23. 23. Neuromuscular blockade• Cause N-M junction blockade by – Displacing Ca2+ from NM junction – By blocking post synaptic NM receptors – Inhibiting Ach release from motor nerve• Neomycin & streptomycin: more propensity• Tobramycin least likely to produce it• Myasthenic weakness ↑by these drugs
    24. 24. Precautions / Contraindications• Pregnancy: foetal ototoxicity• With other ototoxic drugs: furosemide, minocycline• With nephrotoxic drugs: vancomycin ,cisplatin• Elderly patients• Those with kidney disease• Cautious use of muscle relaxants• Do not mix with any other drug in same syringe
    25. 25. Streptomycin• Ribosomal resistance develops fast• Limited usefulness as single agent• Plague, tularemia and brucellosis – In combination with tetracycline• SABE: due to Streptococcus Viridans & faecalis – With penicillin but gentamicin preferred• Reserve first line drug for tuberculosis used only in combination
    26. 26. Gentamicin• Obtained from Micromonospora purpurea• Most commonly used aminoglycoside – More potent than Streptomycin – Broader spectrum: pseudomonas, proteus, E.coli, klebsiella, enterobacter, serratia – Low cost, reliability of use, long experience – Acts synergistically with ampicillin, penicillin G, Ticarcillin, ceftriaxone, Vancomycin• Ineffective against M.tuberculosis• Relatively more nephrotoxic
    27. 27. Gentamicin (Uses)• Use restricted to serious Gm-ve bacillary infections• Septicaemia, sepsis, fever in immunocompromised patients – Used with penicillins• Pelvic infections : with metronidazole• SABE: with Penicillin G or ampicillin or vancomycin• Coliform infection: with ampicillin or ceftriaxone• Pseudomonal infections: with ticarcillin• Meningitis by Gm-ve bacilli : III generation cephalosporin alone or with gentamicin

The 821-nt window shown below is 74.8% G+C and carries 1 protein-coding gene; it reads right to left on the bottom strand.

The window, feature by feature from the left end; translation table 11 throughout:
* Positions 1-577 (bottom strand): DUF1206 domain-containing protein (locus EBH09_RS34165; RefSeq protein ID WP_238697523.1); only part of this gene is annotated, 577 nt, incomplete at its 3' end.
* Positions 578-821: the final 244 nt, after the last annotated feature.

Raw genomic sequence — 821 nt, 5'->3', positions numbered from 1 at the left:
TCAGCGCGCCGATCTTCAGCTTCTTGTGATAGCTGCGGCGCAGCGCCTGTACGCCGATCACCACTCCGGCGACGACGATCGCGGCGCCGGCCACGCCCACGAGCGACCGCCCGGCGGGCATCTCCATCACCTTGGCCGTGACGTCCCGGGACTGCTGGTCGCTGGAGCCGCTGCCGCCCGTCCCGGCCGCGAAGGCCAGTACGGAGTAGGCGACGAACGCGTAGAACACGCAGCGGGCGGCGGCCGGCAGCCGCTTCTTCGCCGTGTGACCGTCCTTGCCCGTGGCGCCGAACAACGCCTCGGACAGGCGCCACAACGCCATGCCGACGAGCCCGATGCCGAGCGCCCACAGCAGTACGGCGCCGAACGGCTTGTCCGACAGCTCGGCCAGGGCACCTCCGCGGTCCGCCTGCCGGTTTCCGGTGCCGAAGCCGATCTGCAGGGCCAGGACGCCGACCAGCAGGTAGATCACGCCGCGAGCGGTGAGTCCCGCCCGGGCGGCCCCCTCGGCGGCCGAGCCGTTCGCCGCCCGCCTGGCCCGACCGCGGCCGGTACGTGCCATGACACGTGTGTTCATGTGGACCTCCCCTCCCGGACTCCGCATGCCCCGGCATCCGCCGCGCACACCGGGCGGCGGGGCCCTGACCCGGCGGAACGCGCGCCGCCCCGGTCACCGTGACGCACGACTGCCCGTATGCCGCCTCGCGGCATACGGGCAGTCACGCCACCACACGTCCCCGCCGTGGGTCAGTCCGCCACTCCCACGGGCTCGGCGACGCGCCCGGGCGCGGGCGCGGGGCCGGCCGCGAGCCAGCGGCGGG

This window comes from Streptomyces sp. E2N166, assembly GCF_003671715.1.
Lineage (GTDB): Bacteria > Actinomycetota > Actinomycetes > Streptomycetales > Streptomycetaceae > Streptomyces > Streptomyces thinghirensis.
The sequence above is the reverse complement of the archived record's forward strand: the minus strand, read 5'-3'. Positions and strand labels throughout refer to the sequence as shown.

28. 28. Guideline for adjustment of dose in renal insufficiency
    29. 29. Tobramycin• Identical to gentamicin• Used in pseudomonas and proteus infections• Ototoxicty and nephrotoxicity probably lower Sisomicin• Identical to gentamicin• More potent on pseudomonas and -hemolytic streptococci• Used interchangeably with gentamicin
    30. 30. Amikacin• Less toxic semisynthetic derivative of kanamycin• Resistant to enzymes that inactivate gentamicin and tobramcyin• Widest spectrum of activity• Uses: – Same as gentamicin – Reserve drug for hospital acquired Gm-ve bacillary infections – Multidrug resistant TB along with other drugs• Dose : 15mg/kg/day in 1-3 doses
    31. 31. Netilimicin• Semisynthetic derivative of sisomicin• Relatively resistant to aminoglycoside inactivating enzymes• More active against klebsiella, enterobacter & staphylococci• Less active against pseudomonas aeruginosa• Doses and pharmacokinetics similar to gentamicin
    32. 32. Neomycin• wide spectrum active against Gm-ve bacilli and some gm+ve cocci• Pseudomonas and strep.pyogenes not sensitive• Too toxic for parenteral use , limited to topical use
    33. 33. Neomycin (uses)• Topically used in skin, eye and external ear infections combined with bacitracin or polymyxin-B to widen antibacterial spectrum and to prevent emergence of resistant strains• Orally – Preparation of bowel before surgery 1 gm TDS – Hepatic coma: Supresses ammonia forming coliforms prevents encephalopathy (Lactulose more preferred)• Bladder irrigation along with polymyxin B
    34. 34. Framycetin• Very similar to neomycin• Too toxic for systemic administration• Used topically on skin, eye ear